MPs pressure Turnbull on inquiry into power prices
GLADSTONE'S federal member has joined a cohort of Coalition backbenchers calling for the Prime Minister to instigate an inquiry into energy market pricing to crack down on companies "gaming" the system.
Member for Flynn Ken O'Dowd and other Nationals MPs including Capricorn's Michelle Landry and Dawson's George Christensen want Malcolm Turnbull to threaten energy retailers with an inquiry or a royal commission unless they cut prices.
Earlier this month a Grattan Institute report found companies created an artificial scarcity of electricity supply in order to keep prices high.
It said this had occurred in Queensland and South Australia but there were no official rules against it.
Boyne Smelter Limited general manager Joe Rea accused the energy retailers of "gaming" the system to force power prices higher in 2017, when the company blamed the price of power for its job losses and production cuts.
The company reduced production by a quarter, but in last month's CQIndustry Mr Rea said it was exploring ways to restore that capacity without using as much electricity.
Mr O'Dowd, one of the MPs who form the energy-focused Monash Forum, said Queensland-owned energy retailers increased power prices to "boost their bottom line".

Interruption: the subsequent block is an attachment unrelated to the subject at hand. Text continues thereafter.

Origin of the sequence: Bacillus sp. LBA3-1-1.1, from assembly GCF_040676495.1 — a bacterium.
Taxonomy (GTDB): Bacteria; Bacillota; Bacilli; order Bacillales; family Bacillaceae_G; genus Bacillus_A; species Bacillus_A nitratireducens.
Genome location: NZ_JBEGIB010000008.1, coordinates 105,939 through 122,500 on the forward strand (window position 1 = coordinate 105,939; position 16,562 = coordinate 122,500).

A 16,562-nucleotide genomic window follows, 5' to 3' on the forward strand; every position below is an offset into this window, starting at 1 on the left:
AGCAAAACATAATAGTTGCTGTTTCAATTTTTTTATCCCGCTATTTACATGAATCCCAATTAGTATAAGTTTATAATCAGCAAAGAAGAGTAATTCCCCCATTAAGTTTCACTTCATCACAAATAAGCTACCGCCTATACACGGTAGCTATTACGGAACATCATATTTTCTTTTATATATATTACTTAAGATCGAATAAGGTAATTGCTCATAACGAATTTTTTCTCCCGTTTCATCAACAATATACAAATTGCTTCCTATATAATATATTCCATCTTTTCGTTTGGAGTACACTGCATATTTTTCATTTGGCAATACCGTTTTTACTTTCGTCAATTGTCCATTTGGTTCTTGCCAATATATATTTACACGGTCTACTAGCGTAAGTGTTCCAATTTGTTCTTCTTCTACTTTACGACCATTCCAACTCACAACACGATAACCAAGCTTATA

"We should be having an inquiry into this, I'd be hesitant to say a royal commission because they cost a lot of money, but definitely an inquiry," he said.
Mr O'Dowd said Energy Minister Josh Frydenberg was expected to visit the Flynn electorate in a few weeks.
Where Mr Frydenberg will visit is not confirmed, but Mr O'Dowd said he would make him aware of the power price exposure the region's big businesses had.
The Australian reported crossbenchers Fraser Anning, Stirling Griff, Tim Storer and David Leyonhjelm had shown early signs of support for an inquiry into retail pricing.
Mr Anning said he "strongly agreed" with a push for a royal commission. He pointed to job losses at Boyne Smelter Limited as an example of the high cost of power hurting regional Queensland.
But they said a Turnbull government source had said it was unlikely to consider a royal commission because it was already trying to tackle high prices with its national energy guarantee. Meanwhile, results are expected soon from an electricity pricing inquiry by the Australian Competition and Consumer Commission.